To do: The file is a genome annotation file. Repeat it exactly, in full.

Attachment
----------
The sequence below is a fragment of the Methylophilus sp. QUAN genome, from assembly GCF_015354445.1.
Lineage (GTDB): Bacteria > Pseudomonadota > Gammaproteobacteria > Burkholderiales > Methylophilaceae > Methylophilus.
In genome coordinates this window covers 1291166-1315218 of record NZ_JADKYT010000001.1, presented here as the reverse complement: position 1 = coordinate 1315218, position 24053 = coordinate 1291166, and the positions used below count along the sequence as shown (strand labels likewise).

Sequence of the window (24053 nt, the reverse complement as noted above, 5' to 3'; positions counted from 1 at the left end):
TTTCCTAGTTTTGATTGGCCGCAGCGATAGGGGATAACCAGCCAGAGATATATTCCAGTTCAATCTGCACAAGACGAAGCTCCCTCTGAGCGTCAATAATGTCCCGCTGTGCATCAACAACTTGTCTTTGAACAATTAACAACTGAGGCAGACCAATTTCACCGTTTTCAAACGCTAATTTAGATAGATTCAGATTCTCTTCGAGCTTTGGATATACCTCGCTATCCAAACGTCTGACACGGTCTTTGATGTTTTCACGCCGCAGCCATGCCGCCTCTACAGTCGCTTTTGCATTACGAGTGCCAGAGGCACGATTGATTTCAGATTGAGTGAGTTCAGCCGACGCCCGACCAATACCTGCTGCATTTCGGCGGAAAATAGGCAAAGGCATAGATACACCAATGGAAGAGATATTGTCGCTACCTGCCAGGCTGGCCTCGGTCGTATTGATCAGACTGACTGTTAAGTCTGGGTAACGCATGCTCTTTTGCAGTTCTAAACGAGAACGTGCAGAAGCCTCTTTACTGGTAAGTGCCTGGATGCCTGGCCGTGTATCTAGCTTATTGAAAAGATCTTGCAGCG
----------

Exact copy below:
The sequence below is a fragment of the Methylophilus sp. QUAN genome, from assembly GCF_015354445.1.
Lineage (GTDB): Bacteria > Pseudomonadota > Gammaproteobacteria > Burkholderiales > Methylophilaceae > Methylophilus.
In genome coordinates this window covers 1291166-1315218 of record NZ_JADKYT010000001.1, presented here as the reverse complement: position 1 = coordinate 1315218, position 24053 = coordinate 1291166, and the positions used below count along the sequence as shown (strand labels likewise).

Sequence of the window (24053 nt, the reverse complement as noted above, 5' to 3'; positions counted from 1 at the left end):
TTTCCTAGTTTTGATTGGCCGCAGCGATAGGGGATAACCAGCCAGAGATATATTCCAGTTCAATCTGCACAAGACGAAGCTCCCTCTGAGCGTCAATAATGTCCCGCTGTGCATCAACAACTTGTCTTTGAACAATTAACAACTGAGGCAGACCAATTTCACCGTTTTCAAACGCTAATTTAGATAGATTCAGATTCTCTTCGAGCTTTGGATATACCTCGCTATCCAAACGTCTGACACGGTCTTTGATGTTTTCACGCCGCAGCCATGCCGCCTCTACAGTCGCTTTTGCATTACGAGTGCCAGAGGCACGATTGATTTCAGATTGAGTGAGTTCAGCCGACGCCCGACCAATACCTGCTGCATTTCGGCGGAAAATAGGCAAAGGCATAGATACACCAATGGAAGAGATATTGTCGCTACCTGCCAGGCTGGCCTCGGTCGTATTGATCAGACTGACTGTTAAGTCTGGGTAACGCATGCTCTTTTGCAGTTCTAAACGAGAACGTGCAGAAGCCTCTTTACTGGTAAGTGCCTGGATGCCTGGCCGTGTATCTAGCTTATTGAAAAGATCTTGCAGCG